He also said it would improve local government and establish a “credible geography”, thus meeting the criteria needed for structural change.

Brokenshire did acknowledge there were concerns that a single unitary might weaken democratic engagement at the most local level.

“To help reassure any who might be concerned on this, I intend to speak with five councils to determine whether I should modify the proposal before implementing it,” he said.

Martin Tett, leader of Buckinghamshire County Council, hailed the decision as “historic” and called for unity among local leaders.

“The announcement paves the way for a brand new council, fit for the future, created by combining the best of both county and district councils,” he said.

“This new council will be simpler, better value and more local to our residents. It will also have more clout to face head-on the great strategic challenges facing the county over the coming decades.”

Brokenshire said he would also consult on whether to delay local elections due to take place in May 2019, to avoid councillors being elected for only one year.”

https://www.publicfinance.co.uk/news/2018/11/buckinghamshire-set-single-unitary-status

“Lack of government lawyers [due to Brexit work] delaying preparations for council merger”

“A lack of government lawyers as a result of Brexit is to blame for delays in producing the necessary orders for a merger of two local authorities in the South West of England, it has been claimed.

The County Gazette has reported that three orders from central government are needed to transfer all the necessary legal powers to the authority that will take over from Taunton Deane Borough Council and West Somerset District Council.

An apppendix to a paper presented at a meeting of Taunton Deane’s scrutiny committee last week said: “Still waiting on MHCLG [the Ministry of Housing, Communities and Local Government] finalising – Brexit impacting on MHCLG’s ability to access lawyers in a timely fashion.

“As long as final version is very similar to draft sould not cause too great an issue. The uncertainty is the concern however.”

The appendix said a general order had been due to be published on 24 July this year.

The merger of Taunton Deane and West Somerset was backed in March by the then Secretary of State for Housing, Communities and Local Government, Sajid Javid.”

Source: Local Government Lawyer

Dis-unitisation: Bankrupt Tory council splits in two

Owl says: do debts go 50/50?

“Stricken Northamptonshire County Council has voted to abolish itself in the first of a series of meetings due this week to settle the authority’s fate.
Councillors backed the proposal to replace the county and its districts with two new unitary councils. These would be North Northamptonshire, covering Corby, East Northamptonshire, Kettering and Wellingborough, and West Northamptonshire comprising Daventry, Northampton and South Northamptonshire.

Each district has a meeting due this week to vote on the proposal, which will then go to communities secretary James Brokenshire.

A report to the county council noted that Max Caller, the inspector appointed to report to the government on Northamptonshire’s financial plight, had said: “The problems faced by NCC are now so deep and ingrained that it is not possible to promote a recovery plan that could bring the council back to stability and safety in a reasonable timescale” and that a unitary reorganisation should follow.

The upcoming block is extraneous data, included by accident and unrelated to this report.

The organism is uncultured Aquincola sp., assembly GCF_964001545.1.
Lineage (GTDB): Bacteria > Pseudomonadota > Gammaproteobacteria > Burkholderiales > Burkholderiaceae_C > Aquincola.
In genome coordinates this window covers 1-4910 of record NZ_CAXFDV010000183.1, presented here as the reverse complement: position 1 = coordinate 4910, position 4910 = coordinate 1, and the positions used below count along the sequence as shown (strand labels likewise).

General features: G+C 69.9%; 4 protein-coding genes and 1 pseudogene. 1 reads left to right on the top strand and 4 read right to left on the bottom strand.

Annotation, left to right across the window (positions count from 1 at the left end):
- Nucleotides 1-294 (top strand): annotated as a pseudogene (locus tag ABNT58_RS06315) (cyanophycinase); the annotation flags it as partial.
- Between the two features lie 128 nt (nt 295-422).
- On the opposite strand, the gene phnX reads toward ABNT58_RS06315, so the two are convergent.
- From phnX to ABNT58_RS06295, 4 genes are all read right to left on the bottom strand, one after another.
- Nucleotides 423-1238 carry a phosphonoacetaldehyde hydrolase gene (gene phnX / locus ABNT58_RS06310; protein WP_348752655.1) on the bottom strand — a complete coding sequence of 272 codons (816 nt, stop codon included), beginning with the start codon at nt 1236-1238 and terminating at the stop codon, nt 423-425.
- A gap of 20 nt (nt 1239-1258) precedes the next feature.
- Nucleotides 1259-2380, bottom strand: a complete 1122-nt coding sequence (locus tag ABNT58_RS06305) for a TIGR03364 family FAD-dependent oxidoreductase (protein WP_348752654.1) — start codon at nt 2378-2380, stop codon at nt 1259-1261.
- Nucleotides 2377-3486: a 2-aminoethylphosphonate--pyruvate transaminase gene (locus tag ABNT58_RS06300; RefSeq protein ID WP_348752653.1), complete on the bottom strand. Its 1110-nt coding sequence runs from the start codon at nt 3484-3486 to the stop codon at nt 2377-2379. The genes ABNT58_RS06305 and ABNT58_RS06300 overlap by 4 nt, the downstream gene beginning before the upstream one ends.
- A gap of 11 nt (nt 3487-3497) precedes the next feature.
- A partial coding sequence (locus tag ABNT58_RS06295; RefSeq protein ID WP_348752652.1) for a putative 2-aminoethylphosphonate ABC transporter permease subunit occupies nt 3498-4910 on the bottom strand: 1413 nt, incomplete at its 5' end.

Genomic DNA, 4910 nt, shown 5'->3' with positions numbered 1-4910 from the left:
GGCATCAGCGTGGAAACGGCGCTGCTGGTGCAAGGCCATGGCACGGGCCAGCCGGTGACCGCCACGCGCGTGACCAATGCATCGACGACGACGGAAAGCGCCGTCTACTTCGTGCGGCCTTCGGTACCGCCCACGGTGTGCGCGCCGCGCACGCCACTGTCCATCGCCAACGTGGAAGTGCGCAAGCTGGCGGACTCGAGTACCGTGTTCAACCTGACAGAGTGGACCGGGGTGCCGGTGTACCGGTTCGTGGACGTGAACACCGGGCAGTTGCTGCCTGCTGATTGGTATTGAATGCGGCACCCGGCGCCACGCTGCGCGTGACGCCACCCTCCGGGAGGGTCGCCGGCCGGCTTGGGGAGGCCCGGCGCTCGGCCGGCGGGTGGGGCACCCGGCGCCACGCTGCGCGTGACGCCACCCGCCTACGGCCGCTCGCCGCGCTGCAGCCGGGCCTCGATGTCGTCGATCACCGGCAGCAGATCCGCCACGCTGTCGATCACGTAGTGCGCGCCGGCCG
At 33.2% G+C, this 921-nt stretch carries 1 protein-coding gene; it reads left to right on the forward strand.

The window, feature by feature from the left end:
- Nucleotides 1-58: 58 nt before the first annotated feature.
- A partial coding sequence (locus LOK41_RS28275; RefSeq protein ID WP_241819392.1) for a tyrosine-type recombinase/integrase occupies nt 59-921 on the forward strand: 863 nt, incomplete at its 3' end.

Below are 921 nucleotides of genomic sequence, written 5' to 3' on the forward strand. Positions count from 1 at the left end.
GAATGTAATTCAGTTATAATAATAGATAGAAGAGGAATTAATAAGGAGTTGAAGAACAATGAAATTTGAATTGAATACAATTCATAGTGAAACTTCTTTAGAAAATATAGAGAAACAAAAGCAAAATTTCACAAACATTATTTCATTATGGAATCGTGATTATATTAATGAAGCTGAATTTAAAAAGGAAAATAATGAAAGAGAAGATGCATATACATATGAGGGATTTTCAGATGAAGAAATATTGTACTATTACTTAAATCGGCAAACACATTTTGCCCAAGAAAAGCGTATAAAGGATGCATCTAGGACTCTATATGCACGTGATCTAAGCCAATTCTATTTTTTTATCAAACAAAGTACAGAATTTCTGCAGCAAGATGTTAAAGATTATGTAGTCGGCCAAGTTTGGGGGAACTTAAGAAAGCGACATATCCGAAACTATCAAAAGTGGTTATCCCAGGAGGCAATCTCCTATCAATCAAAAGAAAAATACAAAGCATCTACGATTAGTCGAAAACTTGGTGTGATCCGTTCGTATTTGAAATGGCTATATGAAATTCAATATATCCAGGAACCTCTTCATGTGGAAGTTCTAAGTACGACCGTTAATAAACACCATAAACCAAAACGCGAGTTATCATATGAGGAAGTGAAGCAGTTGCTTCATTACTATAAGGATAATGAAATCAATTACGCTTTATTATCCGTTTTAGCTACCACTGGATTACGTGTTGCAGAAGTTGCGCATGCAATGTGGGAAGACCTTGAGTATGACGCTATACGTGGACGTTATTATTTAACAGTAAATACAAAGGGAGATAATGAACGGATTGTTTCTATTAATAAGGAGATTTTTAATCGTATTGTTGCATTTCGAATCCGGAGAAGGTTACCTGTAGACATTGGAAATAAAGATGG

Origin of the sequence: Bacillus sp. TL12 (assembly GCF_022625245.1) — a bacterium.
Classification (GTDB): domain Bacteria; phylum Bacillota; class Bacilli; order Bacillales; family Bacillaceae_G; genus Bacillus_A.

This week’s report said: “The county, borough and district councils are making this [unitary] proposal – not out of a positive ambition for this radical structural change, but instead out of a pragmatic and responsible approach to the Government’s clearly-signalled direction of travel.” It warned too that unitary reorganisation would not in itself solve the county’s financial problems.

“There is currently a very significant imbalance between revenue income and expenditure at NCC, and this will have an impact on sustainability of the new unitaries if the current financial position is inherited by them in 2020-21,” it said.

“It is essential that NCC delivers a balanced revenue position and sustainable services that can be inherited from day one. “

Northamptonshire in July took the rare step of issuing a second section 114 notice to limit spending.

The government in May imposed commissioners to run parts of the council after Mr Caller’s report highlighted serious flaws in its operation.”

http://localgovernmentlawyer.co.uk/index.php?option=com_content&view=article&id=36537%3Anorthamptonshire-councillors-vote-for-plan-to-split-county-into-unitaries&catid=59&Itemid=27

Two unitary Devon areas – the case against weakens

DCC leader John Hart has gone on record as saying two unitary councils for two different parts of Devon can never happen, since however you split the county there would always be a poorer authority and a richer one.

Owl has challenged this idea citing “Greater Exeter” as a quasi-unitary authority by stealth already.

https://eastdevonwatch.org/2018/05/18/is-one-devon-unitary-council-being-created-by-stealth/

However, Dorset has just been split in two with two councils with very different profiles: a largely income-rich urban east and a more rural west.

It seems (after the Torbay debacle and continuing austerity cuts) that ALL councils are now poor, so does his argument still hold water – or is it now a leaky bucket?

Would a change result in savings that could go to front-line services? If so, what is the rationale for the status-quo?

Well, of course, it would mean fewer councillors …..!